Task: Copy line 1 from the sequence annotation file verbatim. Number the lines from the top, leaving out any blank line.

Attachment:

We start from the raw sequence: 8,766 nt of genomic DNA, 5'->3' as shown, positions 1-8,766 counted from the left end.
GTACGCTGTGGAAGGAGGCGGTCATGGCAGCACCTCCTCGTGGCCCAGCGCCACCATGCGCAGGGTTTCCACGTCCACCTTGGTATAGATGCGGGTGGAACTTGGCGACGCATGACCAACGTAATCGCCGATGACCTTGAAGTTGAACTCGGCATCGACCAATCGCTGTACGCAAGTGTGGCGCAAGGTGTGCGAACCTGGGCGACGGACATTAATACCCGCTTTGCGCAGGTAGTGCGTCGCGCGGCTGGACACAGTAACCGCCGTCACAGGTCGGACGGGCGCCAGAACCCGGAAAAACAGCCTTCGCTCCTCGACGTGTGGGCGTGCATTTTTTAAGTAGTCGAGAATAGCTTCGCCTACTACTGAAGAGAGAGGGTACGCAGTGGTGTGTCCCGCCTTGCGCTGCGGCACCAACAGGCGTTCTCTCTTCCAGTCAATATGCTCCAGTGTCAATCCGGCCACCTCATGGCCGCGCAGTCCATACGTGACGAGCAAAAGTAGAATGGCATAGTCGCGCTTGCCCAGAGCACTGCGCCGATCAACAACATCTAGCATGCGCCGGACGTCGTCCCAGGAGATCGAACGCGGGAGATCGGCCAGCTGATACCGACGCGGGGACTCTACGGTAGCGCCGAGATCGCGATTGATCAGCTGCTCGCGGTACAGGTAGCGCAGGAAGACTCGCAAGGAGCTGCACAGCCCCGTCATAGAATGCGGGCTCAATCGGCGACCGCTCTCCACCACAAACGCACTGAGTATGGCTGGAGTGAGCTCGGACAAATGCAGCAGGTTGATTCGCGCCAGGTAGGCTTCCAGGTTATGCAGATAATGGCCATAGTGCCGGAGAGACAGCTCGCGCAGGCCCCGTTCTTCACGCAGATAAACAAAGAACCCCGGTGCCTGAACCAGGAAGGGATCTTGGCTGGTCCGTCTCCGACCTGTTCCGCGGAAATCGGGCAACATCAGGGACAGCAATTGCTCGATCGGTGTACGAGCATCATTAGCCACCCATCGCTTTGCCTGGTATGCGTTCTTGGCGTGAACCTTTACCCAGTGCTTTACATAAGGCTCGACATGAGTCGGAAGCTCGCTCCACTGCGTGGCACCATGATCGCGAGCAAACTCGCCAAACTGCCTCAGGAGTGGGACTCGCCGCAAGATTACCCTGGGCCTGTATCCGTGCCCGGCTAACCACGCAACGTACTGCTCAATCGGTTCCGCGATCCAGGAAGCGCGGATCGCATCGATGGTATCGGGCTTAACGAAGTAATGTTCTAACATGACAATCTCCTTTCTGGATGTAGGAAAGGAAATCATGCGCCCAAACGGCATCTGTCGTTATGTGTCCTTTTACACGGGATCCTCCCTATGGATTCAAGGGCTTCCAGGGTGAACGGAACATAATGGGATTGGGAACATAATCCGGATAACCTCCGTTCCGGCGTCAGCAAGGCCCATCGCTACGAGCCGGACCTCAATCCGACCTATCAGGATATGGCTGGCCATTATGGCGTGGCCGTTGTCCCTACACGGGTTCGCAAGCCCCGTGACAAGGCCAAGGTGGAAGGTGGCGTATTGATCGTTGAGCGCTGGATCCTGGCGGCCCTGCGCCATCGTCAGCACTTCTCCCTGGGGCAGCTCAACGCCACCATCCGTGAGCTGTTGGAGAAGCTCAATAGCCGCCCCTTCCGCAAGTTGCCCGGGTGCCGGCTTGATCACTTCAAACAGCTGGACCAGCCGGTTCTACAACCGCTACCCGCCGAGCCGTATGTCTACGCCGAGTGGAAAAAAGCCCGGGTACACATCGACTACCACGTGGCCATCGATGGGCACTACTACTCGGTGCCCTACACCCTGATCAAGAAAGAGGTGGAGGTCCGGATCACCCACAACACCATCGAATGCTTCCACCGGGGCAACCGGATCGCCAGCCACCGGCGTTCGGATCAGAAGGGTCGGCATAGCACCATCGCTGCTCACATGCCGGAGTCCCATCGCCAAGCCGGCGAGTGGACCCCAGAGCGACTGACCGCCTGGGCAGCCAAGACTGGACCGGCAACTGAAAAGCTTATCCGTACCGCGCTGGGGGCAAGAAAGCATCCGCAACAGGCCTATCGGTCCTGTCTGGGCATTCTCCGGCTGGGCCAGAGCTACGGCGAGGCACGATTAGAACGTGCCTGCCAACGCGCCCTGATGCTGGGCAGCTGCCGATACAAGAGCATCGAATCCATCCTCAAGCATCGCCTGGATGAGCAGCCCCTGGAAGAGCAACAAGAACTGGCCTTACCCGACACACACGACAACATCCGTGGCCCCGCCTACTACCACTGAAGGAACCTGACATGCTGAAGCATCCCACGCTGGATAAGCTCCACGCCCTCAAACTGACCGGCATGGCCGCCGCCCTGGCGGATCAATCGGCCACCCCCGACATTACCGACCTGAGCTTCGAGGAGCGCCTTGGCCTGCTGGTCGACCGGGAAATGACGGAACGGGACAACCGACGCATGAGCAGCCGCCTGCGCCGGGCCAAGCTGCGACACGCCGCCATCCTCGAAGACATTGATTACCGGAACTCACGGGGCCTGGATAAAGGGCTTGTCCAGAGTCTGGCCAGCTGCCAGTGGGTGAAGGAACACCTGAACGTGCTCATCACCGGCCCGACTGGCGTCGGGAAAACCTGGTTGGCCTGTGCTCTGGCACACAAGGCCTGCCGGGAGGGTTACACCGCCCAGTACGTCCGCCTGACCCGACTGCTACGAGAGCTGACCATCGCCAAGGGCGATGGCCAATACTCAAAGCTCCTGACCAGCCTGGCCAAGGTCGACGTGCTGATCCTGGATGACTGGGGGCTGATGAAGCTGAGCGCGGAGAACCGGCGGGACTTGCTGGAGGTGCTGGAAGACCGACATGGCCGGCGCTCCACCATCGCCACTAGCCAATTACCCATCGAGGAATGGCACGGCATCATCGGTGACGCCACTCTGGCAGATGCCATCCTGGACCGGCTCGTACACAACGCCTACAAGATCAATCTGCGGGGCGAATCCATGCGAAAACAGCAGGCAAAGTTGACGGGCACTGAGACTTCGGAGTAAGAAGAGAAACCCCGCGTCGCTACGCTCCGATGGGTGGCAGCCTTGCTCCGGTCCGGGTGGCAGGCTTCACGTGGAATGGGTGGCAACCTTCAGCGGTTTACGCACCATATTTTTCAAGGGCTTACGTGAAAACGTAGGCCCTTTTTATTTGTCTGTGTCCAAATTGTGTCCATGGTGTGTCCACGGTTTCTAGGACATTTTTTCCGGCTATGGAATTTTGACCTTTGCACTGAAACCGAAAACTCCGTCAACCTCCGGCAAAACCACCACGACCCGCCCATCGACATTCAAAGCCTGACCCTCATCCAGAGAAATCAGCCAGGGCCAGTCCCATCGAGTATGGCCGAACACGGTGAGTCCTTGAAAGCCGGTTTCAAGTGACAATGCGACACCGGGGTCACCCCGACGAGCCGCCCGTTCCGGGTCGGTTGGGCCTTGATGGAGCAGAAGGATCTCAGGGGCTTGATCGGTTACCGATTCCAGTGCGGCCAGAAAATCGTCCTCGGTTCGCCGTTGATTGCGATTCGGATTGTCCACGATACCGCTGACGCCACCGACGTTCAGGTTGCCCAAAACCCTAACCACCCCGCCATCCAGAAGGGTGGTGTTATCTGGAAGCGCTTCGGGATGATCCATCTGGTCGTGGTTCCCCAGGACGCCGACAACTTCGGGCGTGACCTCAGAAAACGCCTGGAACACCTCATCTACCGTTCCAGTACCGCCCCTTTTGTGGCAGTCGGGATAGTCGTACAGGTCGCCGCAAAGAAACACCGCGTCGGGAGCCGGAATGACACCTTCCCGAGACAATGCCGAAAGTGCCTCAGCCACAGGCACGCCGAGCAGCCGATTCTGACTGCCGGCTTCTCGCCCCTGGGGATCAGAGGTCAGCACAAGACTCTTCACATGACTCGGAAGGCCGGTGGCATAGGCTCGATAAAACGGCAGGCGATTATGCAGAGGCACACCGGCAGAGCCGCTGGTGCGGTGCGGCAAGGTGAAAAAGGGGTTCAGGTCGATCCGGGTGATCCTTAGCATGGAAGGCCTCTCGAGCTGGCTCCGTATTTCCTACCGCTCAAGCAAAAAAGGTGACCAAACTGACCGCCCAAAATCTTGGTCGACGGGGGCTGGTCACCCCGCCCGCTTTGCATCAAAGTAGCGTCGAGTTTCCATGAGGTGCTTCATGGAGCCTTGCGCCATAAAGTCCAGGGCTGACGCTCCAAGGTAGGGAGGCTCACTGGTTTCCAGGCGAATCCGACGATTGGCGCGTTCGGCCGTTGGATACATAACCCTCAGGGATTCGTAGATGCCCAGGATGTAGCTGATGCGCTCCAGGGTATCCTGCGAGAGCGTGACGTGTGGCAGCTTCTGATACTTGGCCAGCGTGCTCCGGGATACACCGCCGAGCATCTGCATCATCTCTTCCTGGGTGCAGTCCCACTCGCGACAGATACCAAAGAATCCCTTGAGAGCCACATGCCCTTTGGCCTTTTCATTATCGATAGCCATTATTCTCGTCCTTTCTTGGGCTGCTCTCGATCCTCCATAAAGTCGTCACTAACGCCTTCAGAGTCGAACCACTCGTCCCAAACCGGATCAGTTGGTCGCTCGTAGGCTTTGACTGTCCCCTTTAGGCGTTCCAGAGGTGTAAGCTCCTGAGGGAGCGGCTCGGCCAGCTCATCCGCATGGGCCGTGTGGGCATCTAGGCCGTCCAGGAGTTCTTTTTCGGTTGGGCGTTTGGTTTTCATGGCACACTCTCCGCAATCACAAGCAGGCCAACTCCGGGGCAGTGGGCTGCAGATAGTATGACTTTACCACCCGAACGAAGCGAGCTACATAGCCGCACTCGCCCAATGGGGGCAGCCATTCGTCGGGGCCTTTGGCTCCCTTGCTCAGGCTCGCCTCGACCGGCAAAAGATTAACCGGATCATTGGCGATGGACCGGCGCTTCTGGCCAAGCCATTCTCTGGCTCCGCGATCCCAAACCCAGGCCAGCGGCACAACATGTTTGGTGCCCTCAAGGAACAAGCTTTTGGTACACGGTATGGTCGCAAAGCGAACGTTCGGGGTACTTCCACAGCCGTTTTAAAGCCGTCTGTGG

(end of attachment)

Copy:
We start from the raw sequence: 8,766 nt of genomic DNA, 5'->3' as shown, positions 1-8,766 counted from the left end.